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High Breast density linked to high risk of breast cancer

By David Liu,  PHD

A new study once again confirms that women with high mammograhic breast density are at high risk for breast cancer and the risk is slightly affected by the status of other risk factors such as family history of breast cancer, menopausal status, and postmenopausal hormone use.

The study led by Lusine Yaghjyan of Washington University School of Medicine in St Louis, Missouri showed women whose breast densities were greater than 50 percent were at least triple as likely to be diagnosed with breast cancer, compared to those with their densities smaller than 10 percent.

The study included 1381 cases of incident breast cancer diagnosed in the Nurses' Health Study I and II cohorts and 2779 matched controls.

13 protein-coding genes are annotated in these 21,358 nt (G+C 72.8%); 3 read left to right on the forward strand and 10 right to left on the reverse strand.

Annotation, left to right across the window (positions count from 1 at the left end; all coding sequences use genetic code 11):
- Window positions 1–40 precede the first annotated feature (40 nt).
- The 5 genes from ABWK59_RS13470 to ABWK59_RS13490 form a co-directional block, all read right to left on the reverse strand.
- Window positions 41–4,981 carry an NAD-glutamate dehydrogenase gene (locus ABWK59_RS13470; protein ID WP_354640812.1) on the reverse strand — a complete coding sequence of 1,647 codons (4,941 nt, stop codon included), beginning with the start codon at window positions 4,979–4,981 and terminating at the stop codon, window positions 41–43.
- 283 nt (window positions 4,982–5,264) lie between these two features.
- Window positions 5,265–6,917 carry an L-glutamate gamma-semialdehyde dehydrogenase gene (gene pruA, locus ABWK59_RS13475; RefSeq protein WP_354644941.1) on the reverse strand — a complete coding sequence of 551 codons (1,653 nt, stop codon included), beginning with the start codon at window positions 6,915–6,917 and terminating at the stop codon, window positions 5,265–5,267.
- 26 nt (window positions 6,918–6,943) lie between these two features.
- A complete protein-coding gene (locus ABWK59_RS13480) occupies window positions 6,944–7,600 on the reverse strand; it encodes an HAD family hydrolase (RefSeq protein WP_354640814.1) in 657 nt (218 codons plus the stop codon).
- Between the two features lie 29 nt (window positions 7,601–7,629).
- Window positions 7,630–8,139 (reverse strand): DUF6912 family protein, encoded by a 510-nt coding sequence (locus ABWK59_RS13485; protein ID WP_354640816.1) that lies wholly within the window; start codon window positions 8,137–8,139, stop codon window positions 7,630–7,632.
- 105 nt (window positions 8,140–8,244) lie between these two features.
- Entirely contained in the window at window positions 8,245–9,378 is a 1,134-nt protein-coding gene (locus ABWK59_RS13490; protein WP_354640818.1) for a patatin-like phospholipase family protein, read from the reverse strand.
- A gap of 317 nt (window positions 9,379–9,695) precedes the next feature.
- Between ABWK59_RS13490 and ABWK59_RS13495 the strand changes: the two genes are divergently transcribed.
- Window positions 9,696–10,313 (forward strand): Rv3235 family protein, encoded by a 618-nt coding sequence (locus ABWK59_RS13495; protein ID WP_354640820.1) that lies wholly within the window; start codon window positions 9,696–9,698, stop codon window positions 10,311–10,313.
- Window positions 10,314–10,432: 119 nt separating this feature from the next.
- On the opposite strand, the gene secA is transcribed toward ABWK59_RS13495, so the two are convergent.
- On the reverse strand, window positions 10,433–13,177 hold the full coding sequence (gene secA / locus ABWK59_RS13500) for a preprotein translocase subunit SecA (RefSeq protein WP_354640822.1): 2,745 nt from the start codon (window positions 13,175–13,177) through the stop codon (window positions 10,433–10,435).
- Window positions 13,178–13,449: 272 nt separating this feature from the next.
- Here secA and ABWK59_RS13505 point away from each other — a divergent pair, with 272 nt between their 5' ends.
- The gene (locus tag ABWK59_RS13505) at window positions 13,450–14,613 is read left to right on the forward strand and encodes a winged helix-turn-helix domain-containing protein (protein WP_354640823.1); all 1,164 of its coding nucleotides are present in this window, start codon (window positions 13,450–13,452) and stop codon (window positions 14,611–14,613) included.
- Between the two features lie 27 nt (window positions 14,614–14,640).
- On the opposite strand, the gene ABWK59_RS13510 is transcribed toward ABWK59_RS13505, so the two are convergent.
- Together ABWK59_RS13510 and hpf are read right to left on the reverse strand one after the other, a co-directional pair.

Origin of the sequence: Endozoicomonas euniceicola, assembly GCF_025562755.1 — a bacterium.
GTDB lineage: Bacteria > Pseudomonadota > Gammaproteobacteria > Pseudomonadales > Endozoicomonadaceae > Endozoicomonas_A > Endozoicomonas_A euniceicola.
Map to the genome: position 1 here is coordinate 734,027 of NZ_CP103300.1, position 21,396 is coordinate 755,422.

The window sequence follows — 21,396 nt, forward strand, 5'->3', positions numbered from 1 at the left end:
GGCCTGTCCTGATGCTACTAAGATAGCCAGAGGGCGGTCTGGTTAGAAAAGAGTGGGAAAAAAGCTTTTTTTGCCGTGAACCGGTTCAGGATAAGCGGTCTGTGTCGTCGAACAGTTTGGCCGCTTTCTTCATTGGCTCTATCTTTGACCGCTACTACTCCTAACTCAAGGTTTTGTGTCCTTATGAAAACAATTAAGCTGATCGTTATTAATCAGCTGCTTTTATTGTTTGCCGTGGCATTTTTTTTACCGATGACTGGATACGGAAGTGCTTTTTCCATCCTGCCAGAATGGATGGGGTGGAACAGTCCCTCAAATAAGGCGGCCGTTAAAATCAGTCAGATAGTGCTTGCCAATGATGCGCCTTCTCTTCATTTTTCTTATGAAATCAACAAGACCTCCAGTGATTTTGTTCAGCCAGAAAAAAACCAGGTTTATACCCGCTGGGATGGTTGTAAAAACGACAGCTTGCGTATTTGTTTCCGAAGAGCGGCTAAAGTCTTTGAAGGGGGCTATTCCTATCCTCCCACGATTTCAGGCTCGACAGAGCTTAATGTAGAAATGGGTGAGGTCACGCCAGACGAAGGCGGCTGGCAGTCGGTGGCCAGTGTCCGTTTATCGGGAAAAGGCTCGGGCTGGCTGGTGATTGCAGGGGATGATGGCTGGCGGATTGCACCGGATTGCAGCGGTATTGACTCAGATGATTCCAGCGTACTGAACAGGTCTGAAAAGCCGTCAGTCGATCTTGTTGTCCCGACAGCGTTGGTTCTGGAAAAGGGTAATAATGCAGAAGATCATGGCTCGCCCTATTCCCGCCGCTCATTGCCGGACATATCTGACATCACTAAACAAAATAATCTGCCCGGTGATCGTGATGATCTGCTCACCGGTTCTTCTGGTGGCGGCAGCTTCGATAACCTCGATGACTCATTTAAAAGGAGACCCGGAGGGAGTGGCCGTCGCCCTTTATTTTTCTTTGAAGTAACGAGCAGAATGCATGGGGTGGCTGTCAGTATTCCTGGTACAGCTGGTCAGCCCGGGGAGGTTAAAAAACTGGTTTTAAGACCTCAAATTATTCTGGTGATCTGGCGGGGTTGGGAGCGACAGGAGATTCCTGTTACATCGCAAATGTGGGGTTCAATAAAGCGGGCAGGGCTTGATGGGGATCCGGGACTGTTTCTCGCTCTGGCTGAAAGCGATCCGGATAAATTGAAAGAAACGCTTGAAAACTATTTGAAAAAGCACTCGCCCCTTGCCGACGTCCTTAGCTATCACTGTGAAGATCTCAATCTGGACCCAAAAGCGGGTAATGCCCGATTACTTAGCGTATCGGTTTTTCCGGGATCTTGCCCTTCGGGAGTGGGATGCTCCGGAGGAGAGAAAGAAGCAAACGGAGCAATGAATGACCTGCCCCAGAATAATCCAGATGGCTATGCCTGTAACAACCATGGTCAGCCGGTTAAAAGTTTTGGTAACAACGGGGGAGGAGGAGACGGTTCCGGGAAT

The study also found that the density related risk of breast cancer was similar among women with and without family history. Among women with family history, those who had greater than 50 percent breast density were 4 times as likely to have breast cancer, compared to those having only smaller than 10 percent breast density.  In comparison, those who had no family history, the risk for those with high breast density was 3.7 times as high compared to those with a low breast density.

The association between breast density and breast cancer risk was greater in premenopsaul women than postmenopausal women without using postmenopausal hormones.  With 50 percent breast density, compared to 10 percent or smaller breast density, premenopausal women were at 5.5 times as high risk for breast cancer while postmenopausal women without using postmenopausal hormones were at 3 times as high risk.

Comparing postmenopausal women who were currently using hormones to postmenopausal women who had never used hormones, the risk of breast cancer in those with high density, compared to those with low density, was higher among those who were currently using hormones than those who never used hormones, 4.5 times as high versus 3 times as high. But of postmenopausal women, currently using hormones and past use of hormones had a similar effect on the association between breast density and risk of breast cancer.

The study was published in Cancer Causes and Control.